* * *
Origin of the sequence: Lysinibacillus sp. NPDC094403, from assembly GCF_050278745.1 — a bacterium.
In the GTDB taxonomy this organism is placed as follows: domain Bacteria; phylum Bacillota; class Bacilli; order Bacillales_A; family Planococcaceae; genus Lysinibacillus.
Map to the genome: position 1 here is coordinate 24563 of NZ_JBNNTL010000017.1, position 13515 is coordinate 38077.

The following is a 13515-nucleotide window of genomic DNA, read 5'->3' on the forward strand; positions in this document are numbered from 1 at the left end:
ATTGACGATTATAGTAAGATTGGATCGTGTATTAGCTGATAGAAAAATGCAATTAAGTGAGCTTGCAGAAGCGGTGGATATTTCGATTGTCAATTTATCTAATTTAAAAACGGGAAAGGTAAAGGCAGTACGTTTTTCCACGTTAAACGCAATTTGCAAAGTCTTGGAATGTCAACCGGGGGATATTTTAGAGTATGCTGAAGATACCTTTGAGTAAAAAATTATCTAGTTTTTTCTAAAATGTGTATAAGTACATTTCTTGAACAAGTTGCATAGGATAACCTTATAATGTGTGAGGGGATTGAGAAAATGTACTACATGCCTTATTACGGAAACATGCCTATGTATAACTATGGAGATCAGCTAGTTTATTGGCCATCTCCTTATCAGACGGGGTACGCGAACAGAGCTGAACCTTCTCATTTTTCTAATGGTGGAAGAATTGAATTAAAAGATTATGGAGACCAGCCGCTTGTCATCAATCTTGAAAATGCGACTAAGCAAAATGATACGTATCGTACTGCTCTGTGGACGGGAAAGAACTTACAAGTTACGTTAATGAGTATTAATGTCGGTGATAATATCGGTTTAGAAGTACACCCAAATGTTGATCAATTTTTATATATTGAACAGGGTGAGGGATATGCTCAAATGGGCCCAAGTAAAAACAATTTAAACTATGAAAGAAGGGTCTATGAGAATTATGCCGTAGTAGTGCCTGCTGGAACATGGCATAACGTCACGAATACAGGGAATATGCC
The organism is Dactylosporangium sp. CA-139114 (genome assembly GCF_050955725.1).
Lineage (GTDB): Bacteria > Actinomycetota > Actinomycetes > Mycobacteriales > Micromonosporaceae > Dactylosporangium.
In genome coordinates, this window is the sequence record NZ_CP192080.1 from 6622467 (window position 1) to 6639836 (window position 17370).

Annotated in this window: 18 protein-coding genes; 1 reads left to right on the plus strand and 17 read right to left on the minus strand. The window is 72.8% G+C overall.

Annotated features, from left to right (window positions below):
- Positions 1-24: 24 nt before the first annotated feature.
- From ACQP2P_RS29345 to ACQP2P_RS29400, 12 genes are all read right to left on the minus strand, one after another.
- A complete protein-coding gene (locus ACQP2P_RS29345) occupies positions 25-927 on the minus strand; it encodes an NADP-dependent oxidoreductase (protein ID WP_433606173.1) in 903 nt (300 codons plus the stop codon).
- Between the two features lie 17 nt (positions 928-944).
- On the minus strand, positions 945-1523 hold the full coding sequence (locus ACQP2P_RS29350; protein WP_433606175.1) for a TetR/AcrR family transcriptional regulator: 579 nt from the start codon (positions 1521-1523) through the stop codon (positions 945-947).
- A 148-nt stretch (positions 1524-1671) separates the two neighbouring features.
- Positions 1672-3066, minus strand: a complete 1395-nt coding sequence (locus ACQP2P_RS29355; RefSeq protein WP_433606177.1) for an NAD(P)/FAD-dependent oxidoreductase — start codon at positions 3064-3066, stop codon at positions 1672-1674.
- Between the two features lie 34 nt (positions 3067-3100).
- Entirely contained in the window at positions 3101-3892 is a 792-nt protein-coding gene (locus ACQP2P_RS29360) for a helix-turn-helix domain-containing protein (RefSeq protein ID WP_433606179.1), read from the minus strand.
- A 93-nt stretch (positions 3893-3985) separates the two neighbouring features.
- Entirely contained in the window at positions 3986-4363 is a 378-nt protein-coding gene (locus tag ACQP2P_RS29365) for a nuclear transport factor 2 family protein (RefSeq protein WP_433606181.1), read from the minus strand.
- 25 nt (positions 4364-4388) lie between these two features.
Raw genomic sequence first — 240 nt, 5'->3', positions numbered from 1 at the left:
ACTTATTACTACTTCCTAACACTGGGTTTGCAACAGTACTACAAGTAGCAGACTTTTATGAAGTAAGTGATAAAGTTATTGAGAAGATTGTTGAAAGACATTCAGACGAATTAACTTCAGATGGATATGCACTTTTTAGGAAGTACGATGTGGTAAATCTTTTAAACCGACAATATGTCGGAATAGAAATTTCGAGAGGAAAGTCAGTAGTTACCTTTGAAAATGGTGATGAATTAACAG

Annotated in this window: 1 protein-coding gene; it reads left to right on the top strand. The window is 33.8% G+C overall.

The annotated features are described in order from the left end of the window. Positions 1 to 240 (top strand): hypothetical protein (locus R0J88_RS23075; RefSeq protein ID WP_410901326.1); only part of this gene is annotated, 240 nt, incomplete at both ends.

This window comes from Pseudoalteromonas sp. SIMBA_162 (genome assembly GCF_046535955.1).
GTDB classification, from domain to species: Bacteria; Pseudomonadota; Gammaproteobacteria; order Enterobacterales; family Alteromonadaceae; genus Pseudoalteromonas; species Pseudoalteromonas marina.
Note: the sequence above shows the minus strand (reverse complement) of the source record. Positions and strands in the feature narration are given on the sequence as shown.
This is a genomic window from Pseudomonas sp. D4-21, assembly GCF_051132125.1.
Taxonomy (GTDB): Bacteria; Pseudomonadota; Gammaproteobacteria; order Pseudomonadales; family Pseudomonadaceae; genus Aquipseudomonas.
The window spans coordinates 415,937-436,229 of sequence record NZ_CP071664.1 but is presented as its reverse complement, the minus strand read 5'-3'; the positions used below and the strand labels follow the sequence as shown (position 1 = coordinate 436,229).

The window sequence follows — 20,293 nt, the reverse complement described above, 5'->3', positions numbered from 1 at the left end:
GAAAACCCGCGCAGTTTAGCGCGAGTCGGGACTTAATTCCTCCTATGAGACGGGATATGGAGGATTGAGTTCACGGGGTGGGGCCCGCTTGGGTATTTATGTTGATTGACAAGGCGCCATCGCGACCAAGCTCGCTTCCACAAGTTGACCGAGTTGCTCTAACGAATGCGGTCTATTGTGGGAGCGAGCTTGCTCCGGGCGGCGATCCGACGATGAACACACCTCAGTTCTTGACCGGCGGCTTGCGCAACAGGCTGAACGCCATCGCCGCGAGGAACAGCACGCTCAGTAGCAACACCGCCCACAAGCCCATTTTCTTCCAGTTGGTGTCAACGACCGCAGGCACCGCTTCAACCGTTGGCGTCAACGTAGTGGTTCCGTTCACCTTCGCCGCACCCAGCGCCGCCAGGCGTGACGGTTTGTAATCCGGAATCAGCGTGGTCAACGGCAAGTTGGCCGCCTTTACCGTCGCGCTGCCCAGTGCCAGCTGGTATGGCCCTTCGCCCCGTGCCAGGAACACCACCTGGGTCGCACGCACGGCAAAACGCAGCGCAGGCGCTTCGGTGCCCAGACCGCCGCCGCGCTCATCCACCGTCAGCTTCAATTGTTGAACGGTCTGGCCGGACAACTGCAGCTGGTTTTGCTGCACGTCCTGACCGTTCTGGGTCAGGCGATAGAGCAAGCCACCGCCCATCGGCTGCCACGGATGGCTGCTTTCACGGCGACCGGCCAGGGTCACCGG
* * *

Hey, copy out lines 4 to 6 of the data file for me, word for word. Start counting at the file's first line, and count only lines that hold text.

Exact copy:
The following is a 13515-nucleotide window of genomic DNA, read 5'->3' on the forward strand; positions in this document are numbered from 1 at the left end:
ATTGACGATTATAGTAAGATTGGATCGTGTATTAGCTGATAGAAAAATGCAATTAAGTGAGCTTGCAGAAGCGGTGGATATTTCGATTGTCAATTTATCTAATTTAAAAACGGGAAAGGTAAAGGCAGTACGTTTTTCCACGTTAAACGCAATTTGCAAAGTCTTGGAATGTCAACCGGGGGATATTTTAGAGTATGCTGAAGATACCTTTGAGTAAAAAATTATCTAGTTTTTTCTAAAATGTGTATAAGTACATTTCTTGAACAAGTTGCATAGGATAACCTTATAATGTGTGAGGGGATTGAGAAAATGTACTACATGCCTTATTACGGAAACATGCCTATGTATAACTATGGAGATCAGCTAGTTTATTGGCCATCTCCTTATCAGACGGGGTACGCGAACAGAGCTGAACCTTCTCATTTTTCTAATGGTGGAAGAATTGAATTAAAAGATTATGGAGACCAGCCGCTTGTCATCAATCTTGAAAATGCGACTAAGCAAAATGATACGTATCGTACTGCTCTGTGGACGGGAAAGAACTTACAAGTTACGTTAATGAGTATTAATGTCGGTGATAATATCGGTTTAGAAGTACACCCAAATGTTGATCAATTTTTATATATTGAACAGGGTGAGGGATATGCTCAAATGGGCCCAAGTAAAAACAATTTAAACTATGAAAGAAGGGTCTATGAGAATTATGCCGTAGTAGTGCCTGCTGGAACATGGCATAACGTCACGAATACAGGGAATATGCC
The organism is Dactylosporangium sp. CA-139114 (genome assembly GCF_050955725.1).